The Cross did not happen to Jesus: He came on purpose for it. He is “the Lamb slain from the foundation of the world.” The whole meaning of the Incarnation is the Cross. Beware of separating God manifest in the flesh from the Son becoming sin. The Incarnation was for the purpose of Redemption. God became incarnate for the purpose of putting away sin; not for the purpose of Self-realization. The Cross is the centre of Time and of Eternity, the answer to the enigmas of both.

The Cross is not the cross of a man but the Cross of God, and the Cross of God can never be realized in human experience. The Cross is the exhibition of the nature of God, the gateway whereby any individual of the human race can enter into union with God. When we get to the Cross, we do not go through it; we abide in the life to which the Cross is the gateway.

The centre of salvation is the Cross of Jesus, and the reason it is so easy to obtain salvation is because it cost God so much. The Cross is the point where God and sinful man merge with a crash and the way to life is opened – but the crash is on the heart of God.

I had never before entertained the notion that Christ on the Cross was not just a dreadful experience that should horrify.  It is God’s “superb triumph in which the foundations of hell were shaken.”  I have always looked at the cross in sorrow, which I think is appropriate, since I understand that it is my sin which necessitated Jesus’ sacrifice.  However, I never viewed it as the triumph that it is.  Sin and death crushed forever in one action!  I have for a long while prayed from time to time something like, “Father, I am so sorry that Jesus had to suffer for my actions, my sins, but thank you so much that He did.”  And again, I think that appropriate.  But I never before considered what a thunderous victory this was!  This was the cosmic equivalent of the climactic moments of the biggest event one can think of: one that I should be jumping in the air with my fists pumping screaming, “YEAH!!!!!” at the top of my lungs.  My team wins the Super Bowl (or the Steelers lose)?  That’s nothing.  You should see me hopping around the room, screaming with pure, unadulterated joy, whooping and dancing around with a savage ecstasy.  A Super Bowl?  That’s nothing compared to what Christ accomplished in one day on Calvary.  I should forever be celebrating at the top of my lungs at the victory accomplished by Jesus.  And that is an unbelievably cool thought to me.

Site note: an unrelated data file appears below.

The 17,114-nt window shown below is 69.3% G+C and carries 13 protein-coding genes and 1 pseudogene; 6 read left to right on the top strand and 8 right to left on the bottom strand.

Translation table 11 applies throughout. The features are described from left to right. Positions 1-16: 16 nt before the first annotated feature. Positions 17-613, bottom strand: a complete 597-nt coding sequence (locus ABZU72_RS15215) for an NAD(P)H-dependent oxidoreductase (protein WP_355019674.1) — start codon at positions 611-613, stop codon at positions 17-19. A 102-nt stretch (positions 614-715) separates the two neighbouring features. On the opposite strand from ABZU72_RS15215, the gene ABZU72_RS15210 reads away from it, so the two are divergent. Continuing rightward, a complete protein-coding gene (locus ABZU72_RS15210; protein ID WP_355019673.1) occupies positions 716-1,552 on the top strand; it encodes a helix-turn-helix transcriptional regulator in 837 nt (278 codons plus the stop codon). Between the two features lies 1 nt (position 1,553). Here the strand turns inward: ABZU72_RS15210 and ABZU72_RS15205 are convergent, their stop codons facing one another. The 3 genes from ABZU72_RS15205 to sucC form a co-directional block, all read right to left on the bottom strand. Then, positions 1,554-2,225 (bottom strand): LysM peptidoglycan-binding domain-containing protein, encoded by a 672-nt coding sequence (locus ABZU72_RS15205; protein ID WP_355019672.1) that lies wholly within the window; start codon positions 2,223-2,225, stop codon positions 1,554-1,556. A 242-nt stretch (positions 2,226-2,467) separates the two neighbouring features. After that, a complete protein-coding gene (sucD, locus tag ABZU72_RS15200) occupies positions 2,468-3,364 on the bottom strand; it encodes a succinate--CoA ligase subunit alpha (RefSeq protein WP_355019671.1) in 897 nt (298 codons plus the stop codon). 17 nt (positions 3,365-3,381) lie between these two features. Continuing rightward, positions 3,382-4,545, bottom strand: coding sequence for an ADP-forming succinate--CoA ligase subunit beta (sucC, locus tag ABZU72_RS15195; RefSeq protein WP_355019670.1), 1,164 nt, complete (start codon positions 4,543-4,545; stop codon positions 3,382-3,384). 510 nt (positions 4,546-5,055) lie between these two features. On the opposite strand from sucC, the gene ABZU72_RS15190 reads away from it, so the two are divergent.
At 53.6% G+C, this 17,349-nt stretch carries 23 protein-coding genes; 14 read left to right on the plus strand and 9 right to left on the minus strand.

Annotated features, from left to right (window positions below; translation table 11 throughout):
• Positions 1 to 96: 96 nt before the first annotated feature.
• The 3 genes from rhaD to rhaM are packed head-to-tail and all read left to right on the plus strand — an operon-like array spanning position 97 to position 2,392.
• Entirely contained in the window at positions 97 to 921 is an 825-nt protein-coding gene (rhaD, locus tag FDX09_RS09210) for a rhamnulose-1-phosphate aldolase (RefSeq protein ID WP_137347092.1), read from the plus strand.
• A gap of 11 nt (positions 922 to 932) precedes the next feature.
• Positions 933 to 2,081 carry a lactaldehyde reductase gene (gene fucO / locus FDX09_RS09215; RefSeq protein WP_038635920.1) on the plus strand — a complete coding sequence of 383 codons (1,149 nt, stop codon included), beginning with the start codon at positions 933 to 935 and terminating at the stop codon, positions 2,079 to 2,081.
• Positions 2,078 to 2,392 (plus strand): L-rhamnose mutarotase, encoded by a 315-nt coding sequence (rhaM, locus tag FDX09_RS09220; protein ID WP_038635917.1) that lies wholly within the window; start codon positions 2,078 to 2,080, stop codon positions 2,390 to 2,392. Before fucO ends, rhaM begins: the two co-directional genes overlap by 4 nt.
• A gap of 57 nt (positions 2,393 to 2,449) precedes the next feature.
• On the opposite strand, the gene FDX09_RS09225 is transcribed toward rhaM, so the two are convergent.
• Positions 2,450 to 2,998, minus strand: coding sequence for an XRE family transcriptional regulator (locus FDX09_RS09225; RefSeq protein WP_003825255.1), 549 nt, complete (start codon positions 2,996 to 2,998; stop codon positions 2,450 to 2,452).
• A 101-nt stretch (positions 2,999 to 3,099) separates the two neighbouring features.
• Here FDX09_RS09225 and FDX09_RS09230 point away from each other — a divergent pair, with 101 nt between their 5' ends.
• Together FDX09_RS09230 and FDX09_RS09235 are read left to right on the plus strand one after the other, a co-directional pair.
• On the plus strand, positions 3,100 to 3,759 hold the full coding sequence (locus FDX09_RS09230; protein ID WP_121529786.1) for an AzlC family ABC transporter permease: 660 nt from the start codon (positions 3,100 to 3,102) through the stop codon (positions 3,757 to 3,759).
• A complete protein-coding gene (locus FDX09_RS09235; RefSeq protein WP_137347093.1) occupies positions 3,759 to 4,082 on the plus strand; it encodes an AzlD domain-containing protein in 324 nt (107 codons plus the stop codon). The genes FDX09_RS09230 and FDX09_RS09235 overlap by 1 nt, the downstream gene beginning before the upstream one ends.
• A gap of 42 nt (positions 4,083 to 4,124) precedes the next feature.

At our church’s Good Friday service, our pastor, Bob Klecan, quoted Dwight L. Moody as saying, “Someday you will read in the papers that Moody is dead. Don’t you believe a word of it. At that moment I shall be more alive than I am now…”  Now that’s a very cool thought!  Again, I have for years believed in the afterlife, but I’m not sure I thought of it as it actually is.  At that final heartbeat when I leave this existence, at the split second that I “die,” at that exact moment I will be who I was meant to be from the beginning of time.  My entire life thus far has been in the shadow world.  It is only as I step into eternity that I will, for the first time, see reality.

We also at the same service reflected on the Cross of Christ, and what it meant to each of us; what did it mean to me on a  personal level, what did I see as the most significant gift that I received from Christ’s sacrifice on the cross (at least that is my interpretation of Pastor Bob’s challenge).  We then had the opportunity to write down out thoughts and leave them at the foot of the cross.  I, however, wrote down my thoughts but did not leave them there.  I thought they would fit well into this post and brought them home.  Addressing my thoughts to God I wrote: “Thank you for giving me the ability, the possibility of living above my human-ness.  I can live outside of myself, through the grace of God.  I can be more than I could otherwise be.  I don’t have to live focused on my needs, but can live focused on God.”  And it is only through my dependence on God and his work in my life that I have any hope at all of living a life that is different from hedonism.  Apart from God’s love, I doubt that one person in a million (I’m being generous here)  can truly change their life to be a life that is sacrificial, others oriented, “good.”  I know that I have not come close to arriving at my goal, but I am so far from where I was.  My goal is to be like Christ.  And boy, does God have a lot of work to do…

I know that many would say to me that it’s good that I have this belief in God, since I need it.  However, they would likely say that they have no such need and/or doubt that God exists.  I would answer that by saying that this is not driven by a need of mine.  I could honestly live a self-focused life quite nicely, thank you very much.  I could live for pleasure now, and expect the oblivion of death when that time comes.  But I choose to not live that life.  I choose to believe the promises of God as presented in the Bible, giving myself freely to Him, and to seek to live a life based solely on the completed work of Jesus.  I live in gratitude to Him for accomplishing what I could not: my reconciliation to God, and a life that can change.  What a Gift!  What potential for my life here and now, and not just a potential for gain at the end of this life!  With all of this that God has done, how can I not be grateful?

So these have been the things upon which I have reflected the past week or so.  Huh!  I guess it wasn’t such a bad week after all…